Sport over-rides politics as English and Argentines enjoy Rio rugby 7s in harmony
Former Royal Lancaster Infirmary consultant anaesthetist Dr John Davies is volunteering in the medical team at the Rio Olympics. Here's part three of his diary...
“Beach volleyball was invented in the 1920s, shortly after its gymnasium forerunner, and probably in California, but its spiritual home could be just as well be the Copacabana beach in south Rio.
A gentle curve of perfect sand between two headlands, gentle surf although the red flags were flying because of rip currents, the view from the top of the scaffolding grandstand that surrounds the court in three sides is wonderful.
The sand, the headlands, the great morros that surround Rio, in including Sugarloaf itself, the view is only made less by the high rise buildings that line the foreshore.
Security was no less too, soldiers on hand, intense examination of bags and any metal you carry, as usual, but here we also had a naval frigate patrolling only a hundred metres off shore.
We were there as ordinary paying customers, not medics. Tickets are distributed to National Olympic Committee members, find their way into the hands of the less influential and to my colleague, who kindly invited me along.
We were only a few rows from the top of the stack, which was good as what little breeze there was found us.
How the people down at the front put up with the bright midday sun, I don’t know.
I have enough sun exposure on my skin (on purpose before I travelled) to avoid sun damage but I thought I was burning and retreated to the shade for a while.
We discovered that in the next row were a quartet of young British teachers who, disillusioned by the English school system, have been travelling the world for the past year.
Their itinerary has been extraordinary; across Asia by Trans-Siberian Express, to Japan and then India, they have explored most of South America to get to Rio.
Next back across the Pacific to Vietnam, and supporting themselves by teaching English all the way!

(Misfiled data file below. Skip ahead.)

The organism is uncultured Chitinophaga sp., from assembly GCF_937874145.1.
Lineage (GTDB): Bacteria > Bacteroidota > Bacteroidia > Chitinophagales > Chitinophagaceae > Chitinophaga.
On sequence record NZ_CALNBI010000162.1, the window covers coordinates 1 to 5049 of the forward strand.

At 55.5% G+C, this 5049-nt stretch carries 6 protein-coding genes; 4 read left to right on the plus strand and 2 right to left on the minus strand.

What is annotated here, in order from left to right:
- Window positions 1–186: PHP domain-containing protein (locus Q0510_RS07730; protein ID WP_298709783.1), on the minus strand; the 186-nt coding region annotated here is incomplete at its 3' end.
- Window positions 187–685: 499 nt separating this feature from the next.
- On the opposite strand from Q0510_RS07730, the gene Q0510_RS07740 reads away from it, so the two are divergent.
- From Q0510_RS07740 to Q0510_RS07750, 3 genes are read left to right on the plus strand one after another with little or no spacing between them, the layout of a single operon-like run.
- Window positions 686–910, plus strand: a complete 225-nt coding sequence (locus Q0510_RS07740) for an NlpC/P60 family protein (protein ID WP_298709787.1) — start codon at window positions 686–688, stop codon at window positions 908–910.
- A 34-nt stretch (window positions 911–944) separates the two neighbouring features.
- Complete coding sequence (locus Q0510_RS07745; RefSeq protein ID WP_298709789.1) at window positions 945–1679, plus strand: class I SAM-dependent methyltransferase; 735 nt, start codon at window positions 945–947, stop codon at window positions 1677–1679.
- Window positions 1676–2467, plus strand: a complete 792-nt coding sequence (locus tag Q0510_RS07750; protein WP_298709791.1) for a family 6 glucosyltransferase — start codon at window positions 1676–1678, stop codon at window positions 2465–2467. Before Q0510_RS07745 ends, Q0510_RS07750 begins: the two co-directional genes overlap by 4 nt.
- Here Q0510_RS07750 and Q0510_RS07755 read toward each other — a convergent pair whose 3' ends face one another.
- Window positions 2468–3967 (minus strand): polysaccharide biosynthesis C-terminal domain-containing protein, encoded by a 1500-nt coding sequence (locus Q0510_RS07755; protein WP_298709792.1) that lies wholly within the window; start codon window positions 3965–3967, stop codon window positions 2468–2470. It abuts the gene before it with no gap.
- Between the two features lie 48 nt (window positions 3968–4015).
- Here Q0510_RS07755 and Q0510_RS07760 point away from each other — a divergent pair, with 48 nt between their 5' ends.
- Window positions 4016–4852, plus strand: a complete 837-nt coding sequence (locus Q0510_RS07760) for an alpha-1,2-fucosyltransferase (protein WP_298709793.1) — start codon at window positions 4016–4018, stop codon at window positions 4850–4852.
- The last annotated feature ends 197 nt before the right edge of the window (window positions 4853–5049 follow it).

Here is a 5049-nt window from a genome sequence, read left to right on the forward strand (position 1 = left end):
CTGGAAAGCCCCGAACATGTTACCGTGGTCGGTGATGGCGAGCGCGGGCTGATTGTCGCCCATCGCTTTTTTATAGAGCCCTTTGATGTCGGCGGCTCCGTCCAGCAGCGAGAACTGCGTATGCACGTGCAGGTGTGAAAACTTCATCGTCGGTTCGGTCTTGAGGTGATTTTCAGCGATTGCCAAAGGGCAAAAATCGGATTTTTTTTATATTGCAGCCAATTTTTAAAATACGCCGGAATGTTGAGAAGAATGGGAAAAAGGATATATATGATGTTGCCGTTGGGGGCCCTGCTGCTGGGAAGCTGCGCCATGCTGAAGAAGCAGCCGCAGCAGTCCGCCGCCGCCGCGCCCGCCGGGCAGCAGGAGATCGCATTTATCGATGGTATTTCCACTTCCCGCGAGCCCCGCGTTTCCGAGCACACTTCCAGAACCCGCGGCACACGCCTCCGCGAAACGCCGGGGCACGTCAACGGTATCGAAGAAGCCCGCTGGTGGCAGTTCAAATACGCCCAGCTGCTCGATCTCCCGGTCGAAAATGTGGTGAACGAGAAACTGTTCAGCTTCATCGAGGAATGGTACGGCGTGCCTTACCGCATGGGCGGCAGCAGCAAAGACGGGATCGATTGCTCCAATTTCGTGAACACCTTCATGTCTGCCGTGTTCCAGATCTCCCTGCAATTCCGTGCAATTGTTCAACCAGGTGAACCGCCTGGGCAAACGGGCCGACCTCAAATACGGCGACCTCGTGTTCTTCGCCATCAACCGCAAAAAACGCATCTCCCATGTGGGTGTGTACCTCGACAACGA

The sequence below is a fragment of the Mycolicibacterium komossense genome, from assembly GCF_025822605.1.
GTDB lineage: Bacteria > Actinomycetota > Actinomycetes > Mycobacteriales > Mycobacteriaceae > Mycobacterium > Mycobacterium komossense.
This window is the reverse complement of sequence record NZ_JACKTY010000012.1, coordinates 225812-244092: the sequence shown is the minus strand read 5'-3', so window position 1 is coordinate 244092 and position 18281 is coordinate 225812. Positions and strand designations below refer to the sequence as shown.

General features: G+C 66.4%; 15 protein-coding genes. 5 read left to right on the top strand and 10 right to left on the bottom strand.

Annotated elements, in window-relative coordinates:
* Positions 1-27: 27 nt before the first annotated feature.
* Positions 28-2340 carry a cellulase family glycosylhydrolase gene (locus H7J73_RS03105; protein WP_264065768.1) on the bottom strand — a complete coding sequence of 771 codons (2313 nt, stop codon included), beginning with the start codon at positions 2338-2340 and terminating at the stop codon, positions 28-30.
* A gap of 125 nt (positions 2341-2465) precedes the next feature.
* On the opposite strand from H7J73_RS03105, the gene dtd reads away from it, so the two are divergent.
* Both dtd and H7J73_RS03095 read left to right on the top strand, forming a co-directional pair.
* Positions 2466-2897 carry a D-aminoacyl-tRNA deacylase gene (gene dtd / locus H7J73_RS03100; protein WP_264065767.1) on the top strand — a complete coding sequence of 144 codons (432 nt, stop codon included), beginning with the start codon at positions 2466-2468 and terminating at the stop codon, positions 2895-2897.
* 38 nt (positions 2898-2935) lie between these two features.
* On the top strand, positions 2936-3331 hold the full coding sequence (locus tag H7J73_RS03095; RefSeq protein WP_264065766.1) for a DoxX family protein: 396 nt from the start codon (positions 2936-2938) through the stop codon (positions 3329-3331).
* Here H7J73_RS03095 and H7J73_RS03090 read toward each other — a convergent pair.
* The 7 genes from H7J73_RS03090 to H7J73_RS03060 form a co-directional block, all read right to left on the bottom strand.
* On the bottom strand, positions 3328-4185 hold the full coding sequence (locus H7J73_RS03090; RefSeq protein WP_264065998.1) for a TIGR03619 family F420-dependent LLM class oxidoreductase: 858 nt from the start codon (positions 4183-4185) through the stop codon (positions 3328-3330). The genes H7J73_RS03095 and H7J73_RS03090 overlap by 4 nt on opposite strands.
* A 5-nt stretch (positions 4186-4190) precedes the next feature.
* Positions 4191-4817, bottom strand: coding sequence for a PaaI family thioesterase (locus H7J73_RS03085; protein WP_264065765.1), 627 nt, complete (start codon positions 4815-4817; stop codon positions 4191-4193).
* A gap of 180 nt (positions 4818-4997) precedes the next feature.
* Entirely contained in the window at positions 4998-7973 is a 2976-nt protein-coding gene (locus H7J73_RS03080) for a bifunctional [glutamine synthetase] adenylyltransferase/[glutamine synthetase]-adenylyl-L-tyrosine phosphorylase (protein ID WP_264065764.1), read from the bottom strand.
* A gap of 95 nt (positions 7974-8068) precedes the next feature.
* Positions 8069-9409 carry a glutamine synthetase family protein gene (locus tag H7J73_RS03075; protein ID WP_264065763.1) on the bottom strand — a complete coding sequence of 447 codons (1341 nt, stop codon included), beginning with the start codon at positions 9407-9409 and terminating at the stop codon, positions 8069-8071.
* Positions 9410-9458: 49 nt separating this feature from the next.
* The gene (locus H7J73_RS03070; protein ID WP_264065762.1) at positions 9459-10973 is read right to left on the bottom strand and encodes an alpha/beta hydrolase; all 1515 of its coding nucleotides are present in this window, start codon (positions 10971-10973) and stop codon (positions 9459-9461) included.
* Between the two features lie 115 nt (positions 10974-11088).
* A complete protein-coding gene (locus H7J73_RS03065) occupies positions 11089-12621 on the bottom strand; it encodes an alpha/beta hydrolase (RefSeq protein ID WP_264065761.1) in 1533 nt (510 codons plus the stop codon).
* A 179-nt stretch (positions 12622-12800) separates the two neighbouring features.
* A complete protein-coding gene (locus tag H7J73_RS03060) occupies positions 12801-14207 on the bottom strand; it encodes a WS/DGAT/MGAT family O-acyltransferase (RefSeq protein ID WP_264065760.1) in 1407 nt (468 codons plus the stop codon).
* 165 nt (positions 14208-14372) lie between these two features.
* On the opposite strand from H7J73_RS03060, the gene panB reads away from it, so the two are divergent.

With only my European travels behind me, I felt quite parochial.
Oh! The volleyball? The USA men beat the Brazilians, leading to an exodus of the stadium, and the Polish ladies beat the Russians,to great acclaim!
The Olympic Park in Teodoro, north of central Rio, is on what must be Brazil’s Catterick Army base and Aldershot combined.
Long roads, lined by white-painted kerb stones and the head quarters of regiments of cavalry (who still wear their knee length riding boots with full camouflage battledress), mountain troops, even Commandos.
The gentle and polite soldiers tolerate these undisciplined civilians in their military township and even smile while the sergeant in charge of the security checks is almost friendly, in good English. Despite my well practiced “good evening” my Portuguese deceives no one!
And more politics in sport today, as I was able to buy an American National Olympic Committee ticket to the Rugby 7s.
I played (badly) as a youth, my daughter was an international, so this sport I have to see!
It’s winter in Rio, and for the first time today there was no sun, but still shirt sleeves temperature – until the rugby started and it rained, but the political temperature went up as the rain brought it down.
The evening’s programme included a quarter-final between the GB team and...Argentina.
My ticket wasn’t special, sit anywhere so I did, and only later realised that I was in the middle of Argentinians, who were very nice about it, despite the many Argentine flags including one that proclaimed, “They’re our Malvenas!”
They were all happy to shake my hand despite the fist clenching ending to the match.
No score at full-time, so play restarted in a “sudden death”, first to score wins, extra time.
The Argentine gave away a penalty in their own half and although it was well to the side, GB went for a goal kick – and it bounced off the goal post!
Finally, GB scrambled a try right in the corner and they are in the semi-final! They will face South Africa, whose playing wasn’t as good, so fingers crossed!”